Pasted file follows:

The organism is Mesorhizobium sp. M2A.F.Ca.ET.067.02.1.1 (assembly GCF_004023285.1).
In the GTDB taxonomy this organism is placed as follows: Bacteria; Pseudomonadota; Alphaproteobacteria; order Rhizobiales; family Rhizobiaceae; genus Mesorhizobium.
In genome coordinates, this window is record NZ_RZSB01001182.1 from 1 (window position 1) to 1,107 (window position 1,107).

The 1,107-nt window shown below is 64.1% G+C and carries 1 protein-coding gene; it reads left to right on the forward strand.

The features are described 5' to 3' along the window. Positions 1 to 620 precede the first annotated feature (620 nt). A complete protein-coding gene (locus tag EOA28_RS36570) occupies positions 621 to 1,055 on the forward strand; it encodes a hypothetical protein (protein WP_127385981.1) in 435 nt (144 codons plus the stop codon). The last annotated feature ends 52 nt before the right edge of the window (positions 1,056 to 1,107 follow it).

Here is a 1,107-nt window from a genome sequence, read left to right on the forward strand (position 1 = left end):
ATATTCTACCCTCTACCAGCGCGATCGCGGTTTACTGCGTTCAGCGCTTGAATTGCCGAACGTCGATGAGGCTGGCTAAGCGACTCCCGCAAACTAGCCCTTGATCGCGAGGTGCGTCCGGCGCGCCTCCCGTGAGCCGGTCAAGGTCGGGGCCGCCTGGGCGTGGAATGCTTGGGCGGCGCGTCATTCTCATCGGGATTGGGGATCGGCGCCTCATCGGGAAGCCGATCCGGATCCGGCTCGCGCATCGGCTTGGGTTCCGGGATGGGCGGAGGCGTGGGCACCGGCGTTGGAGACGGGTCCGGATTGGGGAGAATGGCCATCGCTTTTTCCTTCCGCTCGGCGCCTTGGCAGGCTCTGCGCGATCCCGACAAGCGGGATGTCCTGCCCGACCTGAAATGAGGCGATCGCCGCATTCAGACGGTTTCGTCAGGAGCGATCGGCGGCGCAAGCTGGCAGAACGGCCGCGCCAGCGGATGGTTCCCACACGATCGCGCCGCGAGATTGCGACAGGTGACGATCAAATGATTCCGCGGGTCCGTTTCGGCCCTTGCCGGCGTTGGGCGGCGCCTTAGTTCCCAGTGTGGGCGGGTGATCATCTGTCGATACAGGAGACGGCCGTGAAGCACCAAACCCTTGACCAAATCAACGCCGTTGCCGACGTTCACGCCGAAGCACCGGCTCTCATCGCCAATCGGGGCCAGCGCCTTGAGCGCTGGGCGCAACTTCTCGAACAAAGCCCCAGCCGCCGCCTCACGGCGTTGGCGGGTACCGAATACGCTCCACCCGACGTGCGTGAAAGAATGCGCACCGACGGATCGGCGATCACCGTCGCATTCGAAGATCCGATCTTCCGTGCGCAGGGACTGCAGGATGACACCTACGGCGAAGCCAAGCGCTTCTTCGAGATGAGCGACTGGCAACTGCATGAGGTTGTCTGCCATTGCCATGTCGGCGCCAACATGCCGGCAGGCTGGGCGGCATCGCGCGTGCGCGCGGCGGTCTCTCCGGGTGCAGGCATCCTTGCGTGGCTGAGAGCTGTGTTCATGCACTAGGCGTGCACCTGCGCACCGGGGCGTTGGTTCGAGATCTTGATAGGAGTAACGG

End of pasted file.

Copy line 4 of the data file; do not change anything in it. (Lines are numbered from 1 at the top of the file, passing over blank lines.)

The 1,107-nt window shown below is 64.1% G+C and carries 1 protein-coding gene; it reads left to right on the forward strand.